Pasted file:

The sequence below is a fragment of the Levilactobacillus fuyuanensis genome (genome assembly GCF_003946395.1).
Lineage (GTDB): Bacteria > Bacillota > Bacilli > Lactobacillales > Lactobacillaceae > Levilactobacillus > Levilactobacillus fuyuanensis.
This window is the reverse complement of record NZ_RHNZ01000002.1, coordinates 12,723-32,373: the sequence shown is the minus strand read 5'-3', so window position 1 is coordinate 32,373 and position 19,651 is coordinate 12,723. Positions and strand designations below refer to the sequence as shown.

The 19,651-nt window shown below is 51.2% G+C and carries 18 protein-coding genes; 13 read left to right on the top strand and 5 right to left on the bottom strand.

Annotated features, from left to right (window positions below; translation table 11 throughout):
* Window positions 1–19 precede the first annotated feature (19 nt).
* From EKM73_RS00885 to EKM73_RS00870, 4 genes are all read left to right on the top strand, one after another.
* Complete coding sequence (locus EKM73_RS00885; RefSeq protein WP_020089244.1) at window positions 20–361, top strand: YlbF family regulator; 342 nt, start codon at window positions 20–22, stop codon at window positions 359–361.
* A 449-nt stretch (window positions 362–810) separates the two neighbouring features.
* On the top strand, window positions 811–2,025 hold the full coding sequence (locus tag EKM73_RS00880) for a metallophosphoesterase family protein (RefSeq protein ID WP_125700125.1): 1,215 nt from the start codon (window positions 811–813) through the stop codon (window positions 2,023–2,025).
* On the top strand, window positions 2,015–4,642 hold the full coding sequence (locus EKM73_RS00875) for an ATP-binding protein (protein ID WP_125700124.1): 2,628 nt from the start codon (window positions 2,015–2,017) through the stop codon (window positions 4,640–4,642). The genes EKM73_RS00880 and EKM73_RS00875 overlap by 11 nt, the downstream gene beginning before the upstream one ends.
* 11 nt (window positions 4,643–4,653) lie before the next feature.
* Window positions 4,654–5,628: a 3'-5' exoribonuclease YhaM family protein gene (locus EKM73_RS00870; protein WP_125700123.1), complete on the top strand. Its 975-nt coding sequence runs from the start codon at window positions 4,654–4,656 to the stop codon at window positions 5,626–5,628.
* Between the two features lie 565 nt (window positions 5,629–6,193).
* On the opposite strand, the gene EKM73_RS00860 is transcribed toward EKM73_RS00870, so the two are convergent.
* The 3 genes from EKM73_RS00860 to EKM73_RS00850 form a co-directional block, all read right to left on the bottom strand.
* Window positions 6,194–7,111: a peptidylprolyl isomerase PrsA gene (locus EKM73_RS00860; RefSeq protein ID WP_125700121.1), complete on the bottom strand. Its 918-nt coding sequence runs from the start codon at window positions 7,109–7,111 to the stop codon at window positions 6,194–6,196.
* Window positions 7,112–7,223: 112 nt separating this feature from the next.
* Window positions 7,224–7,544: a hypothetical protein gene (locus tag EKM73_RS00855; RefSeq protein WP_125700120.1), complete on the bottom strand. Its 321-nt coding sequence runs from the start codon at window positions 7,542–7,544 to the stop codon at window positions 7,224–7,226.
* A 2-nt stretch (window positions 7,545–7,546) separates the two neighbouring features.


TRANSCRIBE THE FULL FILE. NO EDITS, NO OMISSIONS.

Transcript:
The sequence below is a fragment of the Levilactobacillus fuyuanensis genome (genome assembly GCF_003946395.1).
Lineage (GTDB): Bacteria > Bacillota > Bacilli > Lactobacillales > Lactobacillaceae > Levilactobacillus > Levilactobacillus fuyuanensis.
This window is the reverse complement of record NZ_RHNZ01000002.1, coordinates 12,723-32,373: the sequence shown is the minus strand read 5'-3', so window position 1 is coordinate 32,373 and position 19,651 is coordinate 12,723. Positions and strand designations below refer to the sequence as shown.

The 19,651-nt window shown below is 51.2% G+C and carries 18 protein-coding genes; 13 read left to right on the top strand and 5 right to left on the bottom strand.

Annotated features, from left to right (window positions below; translation table 11 throughout):
* Window positions 1–19 precede the first annotated feature (19 nt).
* From EKM73_RS00885 to EKM73_RS00870, 4 genes are all read left to right on the top strand, one after another.
* Complete coding sequence (locus EKM73_RS00885; RefSeq protein WP_020089244.1) at window positions 20–361, top strand: YlbF family regulator; 342 nt, start codon at window positions 20–22, stop codon at window positions 359–361.
* A 449-nt stretch (window positions 362–810) separates the two neighbouring features.
* On the top strand, window positions 811–2,025 hold the full coding sequence (locus tag EKM73_RS00880) for a metallophosphoesterase family protein (RefSeq protein ID WP_125700125.1): 1,215 nt from the start codon (window positions 811–813) through the stop codon (window positions 2,023–2,025).
* On the top strand, window positions 2,015–4,642 hold the full coding sequence (locus EKM73_RS00875) for an ATP-binding protein (protein ID WP_125700124.1): 2,628 nt from the start codon (window positions 2,015–2,017) through the stop codon (window positions 4,640–4,642). The genes EKM73_RS00880 and EKM73_RS00875 overlap by 11 nt, the downstream gene beginning before the upstream one ends.
* 11 nt (window positions 4,643–4,653) lie before the next feature.
* Window positions 4,654–5,628: a 3'-5' exoribonuclease YhaM family protein gene (locus EKM73_RS00870; protein WP_125700123.1), complete on the top strand. Its 975-nt coding sequence runs from the start codon at window positions 4,654–4,656 to the stop codon at window positions 5,626–5,628.
* Between the two features lie 565 nt (window positions 5,629–6,193).
* On the opposite strand, the gene EKM73_RS00860 is transcribed toward EKM73_RS00870, so the two are convergent.
* The 3 genes from EKM73_RS00860 to EKM73_RS00850 form a co-directional block, all read right to left on the bottom strand.
* Window positions 6,194–7,111: a peptidylprolyl isomerase PrsA gene (locus EKM73_RS00860; RefSeq protein ID WP_125700121.1), complete on the bottom strand. Its 918-nt coding sequence runs from the start codon at window positions 7,109–7,111 to the stop codon at window positions 6,194–6,196.
* Window positions 7,112–7,223: 112 nt separating this feature from the next.
* Window positions 7,224–7,544: a hypothetical protein gene (locus tag EKM73_RS00855; RefSeq protein WP_125700120.1), complete on the bottom strand. Its 321-nt coding sequence runs from the start codon at window positions 7,542–7,544 to the stop codon at window positions 7,224–7,226.
* A 2-nt stretch (window positions 7,545–7,546) separates the two neighbouring features.